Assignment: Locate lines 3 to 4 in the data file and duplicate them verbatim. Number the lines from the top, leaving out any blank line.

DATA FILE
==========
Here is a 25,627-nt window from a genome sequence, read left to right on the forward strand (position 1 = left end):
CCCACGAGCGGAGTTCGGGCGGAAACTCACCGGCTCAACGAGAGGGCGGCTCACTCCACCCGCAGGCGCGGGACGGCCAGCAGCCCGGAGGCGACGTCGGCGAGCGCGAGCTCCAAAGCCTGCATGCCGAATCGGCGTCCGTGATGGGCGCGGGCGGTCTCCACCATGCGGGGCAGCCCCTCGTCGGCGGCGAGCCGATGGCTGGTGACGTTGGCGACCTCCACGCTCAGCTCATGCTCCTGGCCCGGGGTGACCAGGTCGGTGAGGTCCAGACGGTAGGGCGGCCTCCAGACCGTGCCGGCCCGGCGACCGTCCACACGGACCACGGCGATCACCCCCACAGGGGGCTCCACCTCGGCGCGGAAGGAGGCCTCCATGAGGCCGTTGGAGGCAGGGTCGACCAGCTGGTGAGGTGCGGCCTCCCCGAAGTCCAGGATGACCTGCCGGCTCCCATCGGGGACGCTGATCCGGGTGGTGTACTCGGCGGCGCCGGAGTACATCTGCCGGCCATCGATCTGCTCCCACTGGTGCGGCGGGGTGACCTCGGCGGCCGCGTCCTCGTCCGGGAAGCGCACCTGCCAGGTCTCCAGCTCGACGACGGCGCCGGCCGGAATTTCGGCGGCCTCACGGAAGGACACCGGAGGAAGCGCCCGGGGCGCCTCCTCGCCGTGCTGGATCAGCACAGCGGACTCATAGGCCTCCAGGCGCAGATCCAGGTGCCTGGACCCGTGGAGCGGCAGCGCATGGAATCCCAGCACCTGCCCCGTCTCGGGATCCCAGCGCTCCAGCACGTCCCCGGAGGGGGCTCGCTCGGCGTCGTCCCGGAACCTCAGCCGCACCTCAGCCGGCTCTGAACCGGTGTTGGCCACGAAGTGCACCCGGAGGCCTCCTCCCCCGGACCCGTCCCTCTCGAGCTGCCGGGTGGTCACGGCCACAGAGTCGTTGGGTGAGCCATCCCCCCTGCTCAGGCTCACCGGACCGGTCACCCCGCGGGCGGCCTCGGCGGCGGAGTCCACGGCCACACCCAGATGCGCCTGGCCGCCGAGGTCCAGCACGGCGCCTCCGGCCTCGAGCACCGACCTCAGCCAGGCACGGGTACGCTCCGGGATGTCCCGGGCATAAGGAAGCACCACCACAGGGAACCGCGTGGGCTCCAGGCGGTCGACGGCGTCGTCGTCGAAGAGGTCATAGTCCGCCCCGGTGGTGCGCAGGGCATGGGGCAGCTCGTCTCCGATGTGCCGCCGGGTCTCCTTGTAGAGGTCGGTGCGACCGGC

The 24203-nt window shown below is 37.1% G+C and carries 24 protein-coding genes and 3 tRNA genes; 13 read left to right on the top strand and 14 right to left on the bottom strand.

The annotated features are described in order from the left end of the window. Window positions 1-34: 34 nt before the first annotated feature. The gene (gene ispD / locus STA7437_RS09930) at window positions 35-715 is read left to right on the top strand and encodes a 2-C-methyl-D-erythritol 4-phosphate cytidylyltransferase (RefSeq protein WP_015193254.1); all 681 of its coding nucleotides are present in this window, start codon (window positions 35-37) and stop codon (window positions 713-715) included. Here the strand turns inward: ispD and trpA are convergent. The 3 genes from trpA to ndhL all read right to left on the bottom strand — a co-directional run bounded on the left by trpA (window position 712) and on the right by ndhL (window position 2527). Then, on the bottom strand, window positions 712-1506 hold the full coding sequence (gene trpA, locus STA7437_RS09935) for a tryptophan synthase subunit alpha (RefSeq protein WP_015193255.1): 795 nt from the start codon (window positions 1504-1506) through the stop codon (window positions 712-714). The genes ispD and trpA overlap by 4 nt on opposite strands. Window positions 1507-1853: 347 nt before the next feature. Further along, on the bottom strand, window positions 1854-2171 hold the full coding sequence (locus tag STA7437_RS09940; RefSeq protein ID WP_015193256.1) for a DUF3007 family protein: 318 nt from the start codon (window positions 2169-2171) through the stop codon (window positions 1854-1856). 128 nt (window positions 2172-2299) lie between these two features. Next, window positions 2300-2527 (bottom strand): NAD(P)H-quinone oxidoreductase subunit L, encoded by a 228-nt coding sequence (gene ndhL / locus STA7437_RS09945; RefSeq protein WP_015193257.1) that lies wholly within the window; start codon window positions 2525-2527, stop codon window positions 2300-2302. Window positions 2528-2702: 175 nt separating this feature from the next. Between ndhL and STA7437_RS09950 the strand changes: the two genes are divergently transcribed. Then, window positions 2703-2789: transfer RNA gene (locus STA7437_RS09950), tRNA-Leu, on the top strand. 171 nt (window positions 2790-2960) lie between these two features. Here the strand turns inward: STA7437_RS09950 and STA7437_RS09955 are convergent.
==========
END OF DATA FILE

The 24203-nt window shown below is 37.1% G+C and carries 24 protein-coding genes and 3 tRNA genes; 13 read left to right on the top strand and 14 right to left on the bottom strand.

The annotated features are described in order from the left end of the window. Window positions 1-34: 34 nt before the first annotated feature. The gene (gene ispD / locus STA7437_RS09930) at window positions 35-715 is read left to right on the top strand and encodes a 2-C-methyl-D-erythritol 4-phosphate cytidylyltransferase (RefSeq protein WP_015193254.1); all 681 of its coding nucleotides are present in this window, start codon (window positions 35-37) and stop codon (window positions 713-715) included. Here the strand turns inward: ispD and trpA are convergent. The 3 genes from trpA to ndhL all read right to left on the bottom strand — a co-directional run bounded on the left by trpA (window position 712) and on the right by ndhL (window position 2527). Then, on the bottom strand, window positions 712-1506 hold the full coding sequence (gene trpA, locus STA7437_RS09935) for a tryptophan synthase subunit alpha (RefSeq protein WP_015193255.1): 795 nt from the start codon (window positions 1504-1506) through the stop codon (window positions 712-714). The genes ispD and trpA overlap by 4 nt on opposite strands. Window positions 1507-1853: 347 nt before the next feature. Further along, on the bottom strand, window positions 1854-2171 hold the full coding sequence (locus tag STA7437_RS09940; RefSeq protein ID WP_015193256.1) for a DUF3007 family protein: 318 nt from the start codon (window positions 2169-2171) through the stop codon (window positions 1854-1856). 128 nt (window positions 2172-2299) lie between these two features. Next, window positions 2300-2527 (bottom strand): NAD(P)H-quinone oxidoreductase subunit L, encoded by a 228-nt coding sequence (gene ndhL / locus STA7437_RS09945; RefSeq protein WP_015193257.1) that lies wholly within the window; start codon window positions 2525-2527, stop codon window positions 2300-2302. Window positions 2528-2702: 175 nt separating this feature from the next. Between ndhL and STA7437_RS09950 the strand changes: the two genes are divergently transcribed. Then, window positions 2703-2789: transfer RNA gene (locus STA7437_RS09950), tRNA-Leu, on the top strand. 171 nt (window positions 2790-2960) lie between these two features. Here the strand turns inward: STA7437_RS09950 and STA7437_RS09955 are convergent.